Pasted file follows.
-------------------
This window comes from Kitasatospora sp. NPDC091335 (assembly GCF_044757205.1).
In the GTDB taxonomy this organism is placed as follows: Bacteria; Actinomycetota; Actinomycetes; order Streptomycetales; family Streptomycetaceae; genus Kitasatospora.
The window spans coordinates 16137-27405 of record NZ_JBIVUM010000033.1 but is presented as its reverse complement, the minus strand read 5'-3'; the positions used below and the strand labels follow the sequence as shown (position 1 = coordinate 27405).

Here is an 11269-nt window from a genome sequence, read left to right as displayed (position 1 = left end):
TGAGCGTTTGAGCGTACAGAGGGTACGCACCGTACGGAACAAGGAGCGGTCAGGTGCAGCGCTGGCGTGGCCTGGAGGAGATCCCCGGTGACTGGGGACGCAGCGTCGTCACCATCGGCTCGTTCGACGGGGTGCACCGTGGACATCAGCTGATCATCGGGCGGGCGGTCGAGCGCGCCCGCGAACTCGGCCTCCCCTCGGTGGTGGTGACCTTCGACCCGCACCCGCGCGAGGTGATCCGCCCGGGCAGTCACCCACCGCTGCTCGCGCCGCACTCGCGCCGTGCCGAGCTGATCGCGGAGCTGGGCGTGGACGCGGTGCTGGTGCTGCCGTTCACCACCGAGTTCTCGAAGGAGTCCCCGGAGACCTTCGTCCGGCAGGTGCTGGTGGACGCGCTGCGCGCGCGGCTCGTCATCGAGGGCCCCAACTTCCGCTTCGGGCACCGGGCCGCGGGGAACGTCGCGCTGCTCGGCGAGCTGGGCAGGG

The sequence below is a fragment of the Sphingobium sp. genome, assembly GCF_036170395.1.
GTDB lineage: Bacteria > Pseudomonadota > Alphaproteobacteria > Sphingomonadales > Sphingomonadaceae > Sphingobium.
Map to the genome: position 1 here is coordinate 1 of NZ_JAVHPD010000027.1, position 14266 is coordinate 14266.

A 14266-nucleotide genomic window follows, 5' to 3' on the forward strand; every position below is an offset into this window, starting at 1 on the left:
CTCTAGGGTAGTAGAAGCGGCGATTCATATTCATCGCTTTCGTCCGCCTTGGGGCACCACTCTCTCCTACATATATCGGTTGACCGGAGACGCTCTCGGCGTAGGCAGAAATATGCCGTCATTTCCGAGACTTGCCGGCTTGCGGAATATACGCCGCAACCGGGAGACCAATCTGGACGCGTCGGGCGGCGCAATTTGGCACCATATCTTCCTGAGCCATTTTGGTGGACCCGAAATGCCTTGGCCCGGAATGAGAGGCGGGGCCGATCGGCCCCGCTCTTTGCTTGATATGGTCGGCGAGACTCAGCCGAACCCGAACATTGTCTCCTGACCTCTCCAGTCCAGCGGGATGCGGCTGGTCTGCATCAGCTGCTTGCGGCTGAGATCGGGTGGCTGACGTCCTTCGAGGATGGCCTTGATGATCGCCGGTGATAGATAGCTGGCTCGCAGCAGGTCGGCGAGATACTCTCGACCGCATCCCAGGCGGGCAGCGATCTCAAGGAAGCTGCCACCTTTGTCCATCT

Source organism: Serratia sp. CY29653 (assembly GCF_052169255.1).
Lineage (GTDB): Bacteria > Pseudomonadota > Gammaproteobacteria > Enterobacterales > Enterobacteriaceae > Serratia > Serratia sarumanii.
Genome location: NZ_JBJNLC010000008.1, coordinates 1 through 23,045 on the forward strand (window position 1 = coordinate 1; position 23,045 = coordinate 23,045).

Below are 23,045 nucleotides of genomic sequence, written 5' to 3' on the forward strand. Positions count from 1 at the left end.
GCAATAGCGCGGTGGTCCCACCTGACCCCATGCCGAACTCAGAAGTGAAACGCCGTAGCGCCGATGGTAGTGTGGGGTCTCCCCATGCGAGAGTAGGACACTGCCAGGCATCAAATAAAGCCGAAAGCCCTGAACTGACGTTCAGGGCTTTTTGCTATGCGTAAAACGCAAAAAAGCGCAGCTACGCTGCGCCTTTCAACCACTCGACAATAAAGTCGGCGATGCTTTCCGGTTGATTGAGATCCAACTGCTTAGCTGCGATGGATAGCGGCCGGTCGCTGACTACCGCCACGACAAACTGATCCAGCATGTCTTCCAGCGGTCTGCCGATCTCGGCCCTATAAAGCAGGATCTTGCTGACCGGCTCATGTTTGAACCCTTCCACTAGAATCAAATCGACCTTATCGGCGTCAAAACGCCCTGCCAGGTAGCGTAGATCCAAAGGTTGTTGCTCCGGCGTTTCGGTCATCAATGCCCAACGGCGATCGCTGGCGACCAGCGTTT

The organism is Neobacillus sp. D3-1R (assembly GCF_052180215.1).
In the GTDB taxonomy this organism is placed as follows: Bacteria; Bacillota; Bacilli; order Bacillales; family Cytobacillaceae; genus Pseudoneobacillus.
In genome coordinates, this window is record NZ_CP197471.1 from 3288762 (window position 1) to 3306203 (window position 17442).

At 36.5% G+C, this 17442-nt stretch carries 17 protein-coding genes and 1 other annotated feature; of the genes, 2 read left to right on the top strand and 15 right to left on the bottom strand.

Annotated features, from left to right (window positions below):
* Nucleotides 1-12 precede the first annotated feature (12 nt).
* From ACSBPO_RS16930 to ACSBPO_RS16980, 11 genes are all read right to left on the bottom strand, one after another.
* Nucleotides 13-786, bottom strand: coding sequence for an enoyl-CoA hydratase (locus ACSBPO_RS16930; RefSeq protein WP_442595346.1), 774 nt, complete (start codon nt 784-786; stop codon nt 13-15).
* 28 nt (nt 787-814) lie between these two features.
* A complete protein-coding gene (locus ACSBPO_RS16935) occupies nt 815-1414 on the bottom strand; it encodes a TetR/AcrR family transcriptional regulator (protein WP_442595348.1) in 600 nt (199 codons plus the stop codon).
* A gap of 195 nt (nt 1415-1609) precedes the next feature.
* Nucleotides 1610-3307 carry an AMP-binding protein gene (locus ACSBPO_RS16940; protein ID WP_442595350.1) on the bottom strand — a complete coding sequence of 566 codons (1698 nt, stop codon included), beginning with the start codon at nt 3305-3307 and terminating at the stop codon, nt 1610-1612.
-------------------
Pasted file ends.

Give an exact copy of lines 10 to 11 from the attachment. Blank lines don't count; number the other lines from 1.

CTCTAGGGTAGTAGAAGCGGCGATTCATATTCATCGCTTTCGTCCGCCTTGGGGCACCACTCTCTCCTACATATATCGGTTGACCGGAGACGCTCTCGGCGTAGGCAGAAATATGCCGTCATTTCCGAGACTTGCCGGCTTGCGGAATATACGCCGCAACCGGGAGACCAATCTGGACGCGTCGGGCGGCGCAATTTGGCACCATATCTTCCTGAGCCATTTTGGTGGACCCGAAATGCCTTGGCCCGGAATGAGAGGCGGGGCCGATCGGCCCCGCTCTTTGCTTGATATGGTCGGCGAGACTCAGCCGAACCCGAACATTGTCTCCTGACCTCTCCAGTCCAGCGGGATGCGGCTGGTCTGCATCAGCTGCTTGCGGCTGAGATCGGGTGGCTGACGTCCTTCGAGGATGGCCTTGATGATCGCCGGTGATAGATAGCTGGCTCGCAGCAGGTCGGCGAGATACTCTCGACCGCATCCCAGGCGGGCAGCGATCTCAAGGAAGCTGCCACCTTTGTCCATCT

Source organism: Serratia sp. CY29653 (assembly GCF_052169255.1).